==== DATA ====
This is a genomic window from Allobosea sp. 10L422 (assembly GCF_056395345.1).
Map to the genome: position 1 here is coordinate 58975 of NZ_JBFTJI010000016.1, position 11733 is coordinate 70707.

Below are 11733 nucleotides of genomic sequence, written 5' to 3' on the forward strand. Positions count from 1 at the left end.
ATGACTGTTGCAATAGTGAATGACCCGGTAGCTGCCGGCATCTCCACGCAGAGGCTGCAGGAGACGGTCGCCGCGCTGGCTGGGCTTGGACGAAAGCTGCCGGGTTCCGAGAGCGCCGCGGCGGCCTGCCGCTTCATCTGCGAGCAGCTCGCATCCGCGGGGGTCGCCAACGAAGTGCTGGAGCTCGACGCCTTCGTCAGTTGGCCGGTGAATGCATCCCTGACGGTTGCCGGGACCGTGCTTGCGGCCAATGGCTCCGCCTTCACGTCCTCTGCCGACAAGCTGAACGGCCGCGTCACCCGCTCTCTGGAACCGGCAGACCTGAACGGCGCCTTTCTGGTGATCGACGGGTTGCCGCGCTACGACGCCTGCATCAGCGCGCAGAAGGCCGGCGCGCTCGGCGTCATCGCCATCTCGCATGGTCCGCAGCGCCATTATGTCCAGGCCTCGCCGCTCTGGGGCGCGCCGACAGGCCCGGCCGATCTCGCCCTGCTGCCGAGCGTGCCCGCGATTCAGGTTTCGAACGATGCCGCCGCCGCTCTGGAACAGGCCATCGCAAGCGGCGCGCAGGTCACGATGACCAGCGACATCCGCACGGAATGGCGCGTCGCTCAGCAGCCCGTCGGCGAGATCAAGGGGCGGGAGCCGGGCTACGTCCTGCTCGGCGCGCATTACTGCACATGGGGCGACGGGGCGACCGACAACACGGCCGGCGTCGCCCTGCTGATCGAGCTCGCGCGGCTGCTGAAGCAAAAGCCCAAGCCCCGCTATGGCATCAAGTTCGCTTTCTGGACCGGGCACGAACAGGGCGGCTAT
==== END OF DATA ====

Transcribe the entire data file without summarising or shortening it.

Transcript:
This is a genomic window from Allobosea sp. 10L422 (assembly GCF_056395345.1).
Map to the genome: position 1 here is coordinate 58975 of NZ_JBFTJI010000016.1, position 11733 is coordinate 70707.

Below are 11733 nucleotides of genomic sequence, written 5' to 3' on the forward strand. Positions count from 1 at the left end.
ATGACTGTTGCAATAGTGAATGACCCGGTAGCTGCCGGCATCTCCACGCAGAGGCTGCAGGAGACGGTCGCCGCGCTGGCTGGGCTTGGACGAAAGCTGCCGGGTTCCGAGAGCGCCGCGGCGGCCTGCCGCTTCATCTGCGAGCAGCTCGCATCCGCGGGGGTCGCCAACGAAGTGCTGGAGCTCGACGCCTTCGTCAGTTGGCCGGTGAATGCATCCCTGACGGTTGCCGGGACCGTGCTTGCGGCCAATGGCTCCGCCTTCACGTCCTCTGCCGACAAGCTGAACGGCCGCGTCACCCGCTCTCTGGAACCGGCAGACCTGAACGGCGCCTTTCTGGTGATCGACGGGTTGCCGCGCTACGACGCCTGCATCAGCGCGCAGAAGGCCGGCGCGCTCGGCGTCATCGCCATCTCGCATGGTCCGCAGCGCCATTATGTCCAGGCCTCGCCGCTCTGGGGCGCGCCGACAGGCCCGGCCGATCTCGCCCTGCTGCCGAGCGTGCCCGCGATTCAGGTTTCGAACGATGCCGCCGCCGCTCTGGAACAGGCCATCGCAAGCGGCGCGCAGGTCACGATGACCAGCGACATCCGCACGGAATGGCGCGTCGCTCAGCAGCCCGTCGGCGAGATCAAGGGGCGGGAGCCGGGCTACGTCCTGCTCGGCGCGCATTACTGCACATGGGGCGACGGGGCGACCGACAACACGGCCGGCGTCGCCCTGCTGATCGAGCTCGCGCGGCTGCTGAAGCAAAAGCCCAAGCCCCGCTATGGCATCAAGTTCGCTTTCTGGACCGGGCACGAACAGGGCGGCTAT